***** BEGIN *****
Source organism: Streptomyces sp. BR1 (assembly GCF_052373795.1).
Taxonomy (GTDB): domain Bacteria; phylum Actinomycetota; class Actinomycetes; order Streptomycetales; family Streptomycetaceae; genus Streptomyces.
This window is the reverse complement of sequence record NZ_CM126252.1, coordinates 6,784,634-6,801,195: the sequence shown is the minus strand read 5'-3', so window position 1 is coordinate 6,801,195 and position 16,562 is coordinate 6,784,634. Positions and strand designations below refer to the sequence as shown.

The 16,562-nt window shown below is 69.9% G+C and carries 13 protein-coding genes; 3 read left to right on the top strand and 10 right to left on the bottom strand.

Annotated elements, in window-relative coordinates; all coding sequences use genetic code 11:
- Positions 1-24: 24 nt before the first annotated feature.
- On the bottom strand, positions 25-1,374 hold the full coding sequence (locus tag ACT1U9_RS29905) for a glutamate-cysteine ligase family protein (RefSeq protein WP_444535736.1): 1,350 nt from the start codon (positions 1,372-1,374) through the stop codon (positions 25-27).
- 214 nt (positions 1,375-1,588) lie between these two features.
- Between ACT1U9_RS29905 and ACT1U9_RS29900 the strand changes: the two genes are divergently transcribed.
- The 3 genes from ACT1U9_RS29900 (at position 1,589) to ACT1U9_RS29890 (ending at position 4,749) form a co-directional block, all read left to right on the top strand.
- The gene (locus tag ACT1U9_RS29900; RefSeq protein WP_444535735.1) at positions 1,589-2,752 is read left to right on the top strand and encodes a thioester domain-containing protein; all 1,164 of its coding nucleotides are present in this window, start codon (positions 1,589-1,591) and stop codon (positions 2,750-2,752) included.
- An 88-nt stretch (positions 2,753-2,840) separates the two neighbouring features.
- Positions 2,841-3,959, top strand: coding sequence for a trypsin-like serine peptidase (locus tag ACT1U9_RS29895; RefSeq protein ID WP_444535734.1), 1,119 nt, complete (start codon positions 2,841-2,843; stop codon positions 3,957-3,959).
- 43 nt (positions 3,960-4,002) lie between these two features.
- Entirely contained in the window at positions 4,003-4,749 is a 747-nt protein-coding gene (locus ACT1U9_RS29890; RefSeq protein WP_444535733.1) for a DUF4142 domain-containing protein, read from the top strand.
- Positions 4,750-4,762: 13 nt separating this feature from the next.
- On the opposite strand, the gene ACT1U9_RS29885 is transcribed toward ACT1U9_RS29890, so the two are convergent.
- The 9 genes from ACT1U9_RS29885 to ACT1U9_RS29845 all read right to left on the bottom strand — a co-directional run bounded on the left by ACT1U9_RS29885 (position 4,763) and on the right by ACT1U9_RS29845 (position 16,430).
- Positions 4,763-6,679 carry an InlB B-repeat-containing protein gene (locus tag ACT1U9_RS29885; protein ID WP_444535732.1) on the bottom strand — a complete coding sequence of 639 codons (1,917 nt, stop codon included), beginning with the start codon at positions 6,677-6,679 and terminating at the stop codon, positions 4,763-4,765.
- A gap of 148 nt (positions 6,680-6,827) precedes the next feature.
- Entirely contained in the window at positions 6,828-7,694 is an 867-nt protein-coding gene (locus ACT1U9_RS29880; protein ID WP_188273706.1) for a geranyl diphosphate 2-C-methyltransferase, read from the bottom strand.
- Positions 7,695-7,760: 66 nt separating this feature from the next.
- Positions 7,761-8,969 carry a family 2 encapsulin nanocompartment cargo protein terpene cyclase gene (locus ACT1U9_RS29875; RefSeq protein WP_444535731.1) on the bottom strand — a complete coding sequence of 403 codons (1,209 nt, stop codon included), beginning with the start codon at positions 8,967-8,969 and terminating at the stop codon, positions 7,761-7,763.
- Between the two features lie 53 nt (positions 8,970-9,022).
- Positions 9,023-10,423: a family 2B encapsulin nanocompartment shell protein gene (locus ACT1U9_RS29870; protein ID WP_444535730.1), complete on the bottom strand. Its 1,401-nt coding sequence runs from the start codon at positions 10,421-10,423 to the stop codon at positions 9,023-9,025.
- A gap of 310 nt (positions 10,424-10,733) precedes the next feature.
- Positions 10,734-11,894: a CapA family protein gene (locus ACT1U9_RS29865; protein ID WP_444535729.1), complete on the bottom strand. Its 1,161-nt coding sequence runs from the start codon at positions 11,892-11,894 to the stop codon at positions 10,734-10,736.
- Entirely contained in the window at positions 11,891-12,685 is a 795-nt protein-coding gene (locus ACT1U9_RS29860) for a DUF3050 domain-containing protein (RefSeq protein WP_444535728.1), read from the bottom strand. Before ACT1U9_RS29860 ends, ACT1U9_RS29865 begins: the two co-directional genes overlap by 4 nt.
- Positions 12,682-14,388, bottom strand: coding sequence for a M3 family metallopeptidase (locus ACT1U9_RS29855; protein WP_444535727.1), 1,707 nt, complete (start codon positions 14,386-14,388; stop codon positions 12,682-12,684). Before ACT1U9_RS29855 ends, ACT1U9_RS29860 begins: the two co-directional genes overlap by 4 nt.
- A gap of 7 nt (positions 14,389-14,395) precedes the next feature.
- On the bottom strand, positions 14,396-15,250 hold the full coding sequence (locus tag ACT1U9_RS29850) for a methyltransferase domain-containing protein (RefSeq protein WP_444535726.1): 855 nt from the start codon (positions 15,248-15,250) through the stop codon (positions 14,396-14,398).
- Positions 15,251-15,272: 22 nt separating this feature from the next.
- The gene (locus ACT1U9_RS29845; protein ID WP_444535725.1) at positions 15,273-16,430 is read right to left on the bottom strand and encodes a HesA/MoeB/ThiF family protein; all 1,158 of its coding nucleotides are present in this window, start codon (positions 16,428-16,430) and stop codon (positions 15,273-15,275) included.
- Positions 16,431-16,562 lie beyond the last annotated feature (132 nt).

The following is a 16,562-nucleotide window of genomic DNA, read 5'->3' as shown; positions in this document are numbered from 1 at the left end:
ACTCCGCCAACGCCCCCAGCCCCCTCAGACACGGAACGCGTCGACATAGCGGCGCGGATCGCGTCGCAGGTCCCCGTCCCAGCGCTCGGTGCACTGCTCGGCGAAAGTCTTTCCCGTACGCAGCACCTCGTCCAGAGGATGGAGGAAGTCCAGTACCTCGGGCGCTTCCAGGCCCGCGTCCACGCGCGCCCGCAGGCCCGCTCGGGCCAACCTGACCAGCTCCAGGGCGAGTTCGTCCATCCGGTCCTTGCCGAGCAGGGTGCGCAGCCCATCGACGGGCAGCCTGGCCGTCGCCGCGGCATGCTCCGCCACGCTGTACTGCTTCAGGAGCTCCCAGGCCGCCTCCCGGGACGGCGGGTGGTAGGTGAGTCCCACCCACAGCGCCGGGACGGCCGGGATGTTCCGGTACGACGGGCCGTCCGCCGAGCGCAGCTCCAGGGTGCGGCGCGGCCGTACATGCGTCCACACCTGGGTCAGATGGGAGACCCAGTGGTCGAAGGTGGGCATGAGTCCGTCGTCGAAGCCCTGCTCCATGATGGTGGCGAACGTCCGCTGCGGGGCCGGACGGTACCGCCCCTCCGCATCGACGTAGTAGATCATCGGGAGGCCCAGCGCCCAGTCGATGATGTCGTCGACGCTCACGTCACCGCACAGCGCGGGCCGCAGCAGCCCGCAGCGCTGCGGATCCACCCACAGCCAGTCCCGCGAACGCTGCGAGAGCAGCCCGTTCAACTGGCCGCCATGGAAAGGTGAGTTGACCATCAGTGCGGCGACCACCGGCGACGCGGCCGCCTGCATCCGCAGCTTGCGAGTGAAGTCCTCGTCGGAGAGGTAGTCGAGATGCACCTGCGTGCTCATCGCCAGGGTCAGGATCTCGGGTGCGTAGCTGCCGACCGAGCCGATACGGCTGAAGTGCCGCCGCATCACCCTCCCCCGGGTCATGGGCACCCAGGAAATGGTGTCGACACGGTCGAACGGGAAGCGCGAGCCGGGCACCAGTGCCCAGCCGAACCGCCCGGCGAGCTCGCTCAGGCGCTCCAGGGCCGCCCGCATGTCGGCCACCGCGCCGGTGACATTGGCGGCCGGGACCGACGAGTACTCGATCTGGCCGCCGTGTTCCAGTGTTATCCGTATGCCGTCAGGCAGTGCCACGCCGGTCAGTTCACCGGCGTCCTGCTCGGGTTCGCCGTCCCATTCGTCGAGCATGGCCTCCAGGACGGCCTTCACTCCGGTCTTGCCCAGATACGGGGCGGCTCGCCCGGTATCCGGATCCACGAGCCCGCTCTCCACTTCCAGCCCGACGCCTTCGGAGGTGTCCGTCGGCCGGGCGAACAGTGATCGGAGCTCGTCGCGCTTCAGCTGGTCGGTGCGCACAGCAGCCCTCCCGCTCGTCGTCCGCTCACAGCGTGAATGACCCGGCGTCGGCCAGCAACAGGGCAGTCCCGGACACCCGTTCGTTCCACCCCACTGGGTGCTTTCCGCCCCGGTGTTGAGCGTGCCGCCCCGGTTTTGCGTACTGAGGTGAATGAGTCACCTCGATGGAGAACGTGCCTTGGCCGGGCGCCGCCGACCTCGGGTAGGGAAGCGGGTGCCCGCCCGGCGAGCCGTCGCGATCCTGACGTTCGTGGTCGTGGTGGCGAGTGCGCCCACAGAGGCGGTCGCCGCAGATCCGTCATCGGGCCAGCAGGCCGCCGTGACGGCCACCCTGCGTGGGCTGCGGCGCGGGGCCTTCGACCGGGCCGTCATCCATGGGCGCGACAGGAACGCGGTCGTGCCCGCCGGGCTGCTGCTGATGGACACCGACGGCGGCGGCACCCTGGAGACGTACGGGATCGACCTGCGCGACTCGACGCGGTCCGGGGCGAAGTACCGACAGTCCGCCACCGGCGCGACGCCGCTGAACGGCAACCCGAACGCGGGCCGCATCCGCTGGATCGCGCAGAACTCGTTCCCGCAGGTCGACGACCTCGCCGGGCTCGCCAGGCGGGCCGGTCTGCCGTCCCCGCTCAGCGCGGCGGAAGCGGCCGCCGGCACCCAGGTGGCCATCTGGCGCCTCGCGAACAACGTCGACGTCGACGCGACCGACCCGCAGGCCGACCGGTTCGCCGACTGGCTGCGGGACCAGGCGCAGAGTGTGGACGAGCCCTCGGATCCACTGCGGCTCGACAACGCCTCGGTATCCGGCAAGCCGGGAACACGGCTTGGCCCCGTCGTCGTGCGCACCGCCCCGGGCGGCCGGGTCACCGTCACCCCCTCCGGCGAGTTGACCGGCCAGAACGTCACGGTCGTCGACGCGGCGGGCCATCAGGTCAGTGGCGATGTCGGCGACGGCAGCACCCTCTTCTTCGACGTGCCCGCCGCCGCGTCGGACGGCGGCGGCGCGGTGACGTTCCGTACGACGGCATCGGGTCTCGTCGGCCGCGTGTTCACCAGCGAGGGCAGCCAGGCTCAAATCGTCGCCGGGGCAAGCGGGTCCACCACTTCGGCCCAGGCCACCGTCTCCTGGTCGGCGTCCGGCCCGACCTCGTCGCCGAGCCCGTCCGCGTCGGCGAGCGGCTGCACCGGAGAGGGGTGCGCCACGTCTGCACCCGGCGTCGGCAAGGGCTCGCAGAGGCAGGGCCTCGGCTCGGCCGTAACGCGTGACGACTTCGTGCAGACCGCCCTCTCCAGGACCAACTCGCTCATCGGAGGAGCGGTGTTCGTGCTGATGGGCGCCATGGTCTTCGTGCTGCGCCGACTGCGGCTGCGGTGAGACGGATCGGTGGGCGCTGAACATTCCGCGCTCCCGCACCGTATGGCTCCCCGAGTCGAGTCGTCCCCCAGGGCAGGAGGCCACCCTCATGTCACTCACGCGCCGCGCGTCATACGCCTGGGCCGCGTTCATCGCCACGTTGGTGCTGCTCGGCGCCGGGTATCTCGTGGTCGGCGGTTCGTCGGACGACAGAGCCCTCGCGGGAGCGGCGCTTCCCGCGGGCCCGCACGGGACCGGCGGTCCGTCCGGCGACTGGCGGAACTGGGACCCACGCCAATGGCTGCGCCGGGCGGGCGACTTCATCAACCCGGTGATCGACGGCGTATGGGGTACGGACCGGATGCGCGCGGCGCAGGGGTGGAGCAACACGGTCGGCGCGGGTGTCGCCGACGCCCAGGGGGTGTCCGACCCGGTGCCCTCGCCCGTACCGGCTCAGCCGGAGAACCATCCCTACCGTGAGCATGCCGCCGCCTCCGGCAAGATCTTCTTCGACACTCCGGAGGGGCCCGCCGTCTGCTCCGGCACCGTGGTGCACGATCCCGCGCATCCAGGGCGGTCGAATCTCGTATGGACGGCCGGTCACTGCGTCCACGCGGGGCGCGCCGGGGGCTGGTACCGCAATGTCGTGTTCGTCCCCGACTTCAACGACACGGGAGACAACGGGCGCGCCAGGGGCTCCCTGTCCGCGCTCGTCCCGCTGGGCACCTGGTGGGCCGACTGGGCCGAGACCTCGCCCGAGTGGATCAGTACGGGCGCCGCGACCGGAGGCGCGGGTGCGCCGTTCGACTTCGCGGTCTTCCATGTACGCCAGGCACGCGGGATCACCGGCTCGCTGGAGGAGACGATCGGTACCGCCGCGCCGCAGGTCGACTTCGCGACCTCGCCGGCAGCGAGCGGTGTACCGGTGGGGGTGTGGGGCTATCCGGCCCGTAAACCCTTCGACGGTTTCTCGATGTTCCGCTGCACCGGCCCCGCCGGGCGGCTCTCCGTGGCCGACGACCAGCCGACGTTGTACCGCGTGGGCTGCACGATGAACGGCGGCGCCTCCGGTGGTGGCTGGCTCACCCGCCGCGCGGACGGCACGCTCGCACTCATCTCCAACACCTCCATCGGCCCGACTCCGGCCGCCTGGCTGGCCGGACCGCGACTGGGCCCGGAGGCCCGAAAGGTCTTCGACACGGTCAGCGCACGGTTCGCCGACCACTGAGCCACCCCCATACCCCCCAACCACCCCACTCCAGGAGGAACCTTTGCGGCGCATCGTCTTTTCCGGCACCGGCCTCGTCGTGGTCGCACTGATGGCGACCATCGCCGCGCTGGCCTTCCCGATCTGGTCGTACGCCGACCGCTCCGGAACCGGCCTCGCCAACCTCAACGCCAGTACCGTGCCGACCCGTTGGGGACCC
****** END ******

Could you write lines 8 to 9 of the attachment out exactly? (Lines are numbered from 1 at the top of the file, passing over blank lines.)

- 214 nt (positions 1,375-1,588) lie between these two features.
- Between ACT1U9_RS29905 and ACT1U9_RS29900 the strand changes: the two genes are divergently transcribed.